Alert: Advisors To Clients Who Have Created Family Limited Partnerships

Alert: Advisors To Clients Who Have Created Family Limited Partnerships

We wanted to share with you a topic discussed at last week’s live Q&A session, which was held during one of this spring’s Fundamentals of Flow-Through® Partnership, LLC & S Corporation Tax Seminars. FYI: As noted below, there are two more spring programs coming up shortly!

Many of us are advisors to clients who have created family limited partnerships (“FLPs,” generally formed as LLCs), which hold marketable securities and often have been used to make “discounted” gifts to family members. Presumably, when such an FLP has been formed, the investment company rules of §721(b) have been properly navigated to avoid gain recognition on the contribution of any appreciated securities to the FLP. Very generally, gain will be recognized on the contribution of appreciated property to a partnership when, post-contribution, more than 80% of the value of the partnership’s assets consists of stock and securities (even if non-marketable) and the contributor obtains “diversification.”

What sometimes has been overlooked is that the rule is NOT that a contribution of stock or securities to an investment company can be taxable, rather a contribution of any property to an investment company where the contributor obtains diversification is taxable to the contributor. For example, assume there is an FLP that holds exclusively stock and securities with a value of $1.8 million, which FLP is owned by non-grantor trusts created for family members. Parent decides to contribute to the FLP a parcel of appreciated real estate (held in a single-member LLC) having a value of $200,000 in exchange for a 10% FLP interest with a view to making gifts of the 10% FLP interest at a later date. This contribution will be taxable to the parent, because (1) post-contribution the FLP is an investment company by virtue of more than 80% of its assets consisting of stock and securities, and (2) parent has obtained diversification by reason of “exchanging” 100% ownership of the real estate for a 10% interest in the real estate and a 10% interest in the stock and securities owned by the FLP.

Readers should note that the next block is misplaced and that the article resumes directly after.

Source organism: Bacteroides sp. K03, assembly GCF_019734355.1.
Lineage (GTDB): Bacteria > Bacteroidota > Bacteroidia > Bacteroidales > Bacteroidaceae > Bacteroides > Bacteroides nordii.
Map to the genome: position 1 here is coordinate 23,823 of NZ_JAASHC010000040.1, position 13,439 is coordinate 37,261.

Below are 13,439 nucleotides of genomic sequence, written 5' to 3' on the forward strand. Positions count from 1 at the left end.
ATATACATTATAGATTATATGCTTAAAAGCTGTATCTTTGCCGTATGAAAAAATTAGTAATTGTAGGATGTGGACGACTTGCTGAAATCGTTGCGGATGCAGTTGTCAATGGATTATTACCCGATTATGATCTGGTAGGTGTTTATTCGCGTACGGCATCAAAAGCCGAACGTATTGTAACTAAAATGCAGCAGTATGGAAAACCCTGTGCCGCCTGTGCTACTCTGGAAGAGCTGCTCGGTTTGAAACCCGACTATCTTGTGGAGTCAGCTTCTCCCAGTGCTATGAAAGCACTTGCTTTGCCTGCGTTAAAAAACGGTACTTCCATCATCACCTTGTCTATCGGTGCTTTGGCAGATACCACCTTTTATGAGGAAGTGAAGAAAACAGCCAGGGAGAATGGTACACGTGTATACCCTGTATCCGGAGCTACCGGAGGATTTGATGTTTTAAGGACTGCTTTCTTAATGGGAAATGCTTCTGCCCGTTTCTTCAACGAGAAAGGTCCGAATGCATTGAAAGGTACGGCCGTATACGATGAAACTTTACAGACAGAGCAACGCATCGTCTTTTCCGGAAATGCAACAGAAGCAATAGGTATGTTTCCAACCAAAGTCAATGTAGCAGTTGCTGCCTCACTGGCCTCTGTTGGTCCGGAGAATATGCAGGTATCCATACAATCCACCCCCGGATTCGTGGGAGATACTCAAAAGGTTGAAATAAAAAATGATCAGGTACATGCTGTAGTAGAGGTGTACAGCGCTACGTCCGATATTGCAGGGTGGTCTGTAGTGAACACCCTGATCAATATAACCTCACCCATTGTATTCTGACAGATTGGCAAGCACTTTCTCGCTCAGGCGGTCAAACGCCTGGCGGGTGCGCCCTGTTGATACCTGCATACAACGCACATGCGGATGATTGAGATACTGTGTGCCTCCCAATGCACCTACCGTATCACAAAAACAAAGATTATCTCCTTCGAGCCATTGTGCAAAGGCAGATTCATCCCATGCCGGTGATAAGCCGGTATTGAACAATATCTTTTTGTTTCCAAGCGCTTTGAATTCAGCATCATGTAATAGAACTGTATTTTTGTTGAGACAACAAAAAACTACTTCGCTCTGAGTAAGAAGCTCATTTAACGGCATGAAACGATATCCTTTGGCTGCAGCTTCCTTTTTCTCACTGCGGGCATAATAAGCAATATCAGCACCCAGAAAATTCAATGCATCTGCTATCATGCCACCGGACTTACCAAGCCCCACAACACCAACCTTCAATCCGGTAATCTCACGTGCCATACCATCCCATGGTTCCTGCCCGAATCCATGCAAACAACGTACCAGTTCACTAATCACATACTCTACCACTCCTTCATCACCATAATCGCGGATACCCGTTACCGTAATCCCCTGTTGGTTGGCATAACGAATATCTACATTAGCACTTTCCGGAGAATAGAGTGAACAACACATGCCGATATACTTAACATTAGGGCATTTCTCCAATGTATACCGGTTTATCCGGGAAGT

It is easy to avoid this trap. Just form a new FLP (that is a recognized entity) and make gifts to the same trusts that had received gifts of interests in the securities FLP. The cost of a new and virtually identical FLP agreement should not be too costly, and the cost of filing an additional partnership tax return likely is relatively small.

Have a large number of extended tax returns?

Register now for our May or June Fundamentals programs to provide guidance for any tax issues related to those 2023 extended flow-through returns.

These special spring Fundamentals sessions are perfect to help learn or to sharpen the tax concepts you – and your team – might need to facilitate the correct preparation of your clients’ returns. Relevant topics include: making §704(b), §704(c) and §752 allocations correctly; bifurcating capital gain and §751 ordinary income on the sale or redemption of a partnership interest; properly applying the §1402(a)(13) SE tax exclusion; and determining gain on the repayment of reduced basis S corporation shareholder loans.

Choose from the following dates:

May 21-23, 2024 (Tu-Th) 11:15am – 6:00pm CDT
June 4-6, 2024 (Tu-Th) 10:15am – 5:00pm CDT

Never miss an update! Follow us on LinkedIn to ensure you never miss any of the pronouncements or tax court rulings we periodically share.  And also feel free to forward this email to your colleagues. The more the merrier.

Last, but not least, please do not hesitate to call any of us at 800-286-4760 or email either of us if you have questions about any flow-through tax matters or want to learn more about our 2024 Tax Planning Forum® or Fundamentals of Flow-Through® seminars – which are available for registration – and now have May & June Fundamentals sessions to help you and your team get ahead of your clients’ 2023 extended returns.

Chuck Levun:

Michael Cohen:

Scott Miller:

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